Care gap following osteoporosis-related fractures in Canada, 2023

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Organization: Public Health Agency of Canada

Published: February 2024

ISBN: 978-0-660-68812-1

Cat.: HP35-149/2023E-PDF

Pub.: 230579

Osteoporosis-related fractures most commonly occur in the forearm, hip, spine, upper arm and pelvis. These are fracture sites most commonly affected by osteoporosis, a condition causing bones to become weak and fracture easily.

Many osteoporosis-related fractures occur with a fall, but simple movements like bending, sneezing, and coughing can also lead to a fracture. Individuals with these fractures have an increased risk of further fractures and often face life changing impacts or even death. The older population and those with a hip fracture are particularly impacted.

The care received in the year following an osteoporosis-related fracture–including screening and treatment–is critical in preventing future fractures. In Canada, and other countries, there is a gap between the recommended care practices and the care provided. Closing this gap would help lower the health impacts and deaths associated with osteoporosis-related fractures, especially with hip fractures, and help prevent future fractures.

According to the data from the Public Health Agency of Canada's Canadian Chronic Disease Surveillance System (CCDSS):Footnote 1

The fracture burden

In 2019–2020, there were 665 osteoporosis-related fractures per 100,000 Canadians aged 40+. Of these fractures, 156 occurred in the hip. Hip fractures are the most serious and most fatal osteoporosis-related fracture.

Hip fractures:

Affect Canadians aged 40+ differently depending on their age and sex:

  • 90% of the hip fractures were sustained by Canadians aged 65+ while 61% occurred after the age of 80
  • Women were 2.1x more likely to sustain a hip fracture than men and over 2.6x when aged 80+
  • Men were 1.5x more likely to die in the year following a hip fracture than women

Increase the risk of death:

  • 1 in 5 Canadians aged 40+ died from any cause within the year of sustaining a hip fracture.

The care gap: best practices versus actual care

In an effort to reduce the risk of future fractures, the Canadian clinical practice guidelines on the diagnosis and management of osteoporosis recommend:Footnote 2

  • A bone mineral density (BMD) test in adults who had a fragilityFootnote 3 fracture after age 40
  • Osteoporosis medication for all adults aged 50+ who have experienced a fragility fracture of the hip or the spine, or more than one fracture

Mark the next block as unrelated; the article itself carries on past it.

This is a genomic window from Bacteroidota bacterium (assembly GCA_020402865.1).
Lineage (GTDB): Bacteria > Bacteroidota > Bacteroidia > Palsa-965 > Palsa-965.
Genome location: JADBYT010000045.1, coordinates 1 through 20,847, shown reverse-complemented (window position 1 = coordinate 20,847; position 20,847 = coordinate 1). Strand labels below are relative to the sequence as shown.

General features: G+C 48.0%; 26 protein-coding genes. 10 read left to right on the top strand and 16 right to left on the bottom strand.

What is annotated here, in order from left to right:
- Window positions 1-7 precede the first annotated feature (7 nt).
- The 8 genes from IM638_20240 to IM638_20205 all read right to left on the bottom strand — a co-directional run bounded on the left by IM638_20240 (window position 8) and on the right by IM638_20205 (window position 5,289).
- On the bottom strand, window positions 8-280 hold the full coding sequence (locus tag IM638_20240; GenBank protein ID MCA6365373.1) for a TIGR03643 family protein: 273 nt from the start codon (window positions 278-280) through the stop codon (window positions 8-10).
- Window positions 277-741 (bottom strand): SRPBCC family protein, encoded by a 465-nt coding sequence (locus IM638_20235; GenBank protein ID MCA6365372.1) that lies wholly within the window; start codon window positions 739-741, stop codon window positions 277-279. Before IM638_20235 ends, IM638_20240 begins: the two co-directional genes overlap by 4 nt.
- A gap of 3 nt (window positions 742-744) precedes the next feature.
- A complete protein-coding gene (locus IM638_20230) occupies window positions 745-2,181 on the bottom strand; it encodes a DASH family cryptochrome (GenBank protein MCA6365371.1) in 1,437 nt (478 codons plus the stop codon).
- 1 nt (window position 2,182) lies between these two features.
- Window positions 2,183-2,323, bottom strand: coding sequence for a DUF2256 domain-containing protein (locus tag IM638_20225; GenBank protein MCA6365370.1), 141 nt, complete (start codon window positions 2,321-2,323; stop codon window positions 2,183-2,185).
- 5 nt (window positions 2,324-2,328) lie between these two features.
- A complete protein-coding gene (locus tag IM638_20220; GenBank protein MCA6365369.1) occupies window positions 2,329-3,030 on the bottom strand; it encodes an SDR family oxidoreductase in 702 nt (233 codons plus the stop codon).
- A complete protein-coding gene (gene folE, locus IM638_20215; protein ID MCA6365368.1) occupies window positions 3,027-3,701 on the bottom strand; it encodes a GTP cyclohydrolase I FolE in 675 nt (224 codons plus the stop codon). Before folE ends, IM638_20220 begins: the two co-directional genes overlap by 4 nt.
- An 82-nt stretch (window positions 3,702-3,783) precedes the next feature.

In 2018–2019, the majority of Canadians who sustained any osteoporosis-related fractures did not receive adequate osteoporosis management within the year following their fracture.

  • Only 15% aged 40+ had a BMD test
  • Only 21% aged 65+ Footnote 4 received a prescription for anti-osteoporosis medication

Among the Canadians who received osteoporosis management care, men were:

  • 3.5 times less likely to have a BMD test than women
  • 3.5 times less likely to receive osteoporosis medication than women

Know your fracture risk factors

Table 1: Risk factors versus higher-risk characteristics
Type of risk factor Higher-risk characteristic
Sex Female
Age 50+
Body mass index Low (under 19 kg/m2)
Fractures Prior fragility fracturesFootnote 3
Family history Parent had a hip fracture
Medication Prolonged use of glucocorticoids
Disease Rheumatoid arthritis
Tobacco use Current smoker
Daily alcohol intake High (3 or more drinks per day)
Bone mineral density measure Low

Learn more about the osteoporosis-related fracture care gap

References and notes

Footnote 1

Public Health Agency of Canada, Canadian Chronic Disease Surveillance System (CCDSS), August 2022. Available from:

Return to footnote 1 referrer

Footnote 2

Papaioannou A, Morin S, Cheung AM, Atkinson S, Brown JP, Feldman S, et al. 2010 clinical practice guidelines for the diagnosis and management of osteoporosis in Canada: summary. CMAJ 2010 Nov; 182(17):1864-73.

Return to footnote 2 referrer

Footnote 3

Fragility fractures occur during activities such as reaching, bending, twisting, coughing or sneezing or following a minor trauma such as falling from a standing height or at walking speed.

Return to footnote 3 referrer

Footnote 4

The information on osteoporosis medication prescription claims varied extensively across the Canadian provinces and territories and was only available nationally in adults aged 65+.

Return to footnote 4 referrer


This work was made possible through collaboration between the Public Health Agency of Canada (PHAC) and all Canadian provincial and territorial governments, and expert contribution from the Canadian Chronic Disease Surveillance System Osteoporosis Working Group. This infographic was developed by the Public Health Agency of Canada; no endorsement by the provinces and territories should be inferred.

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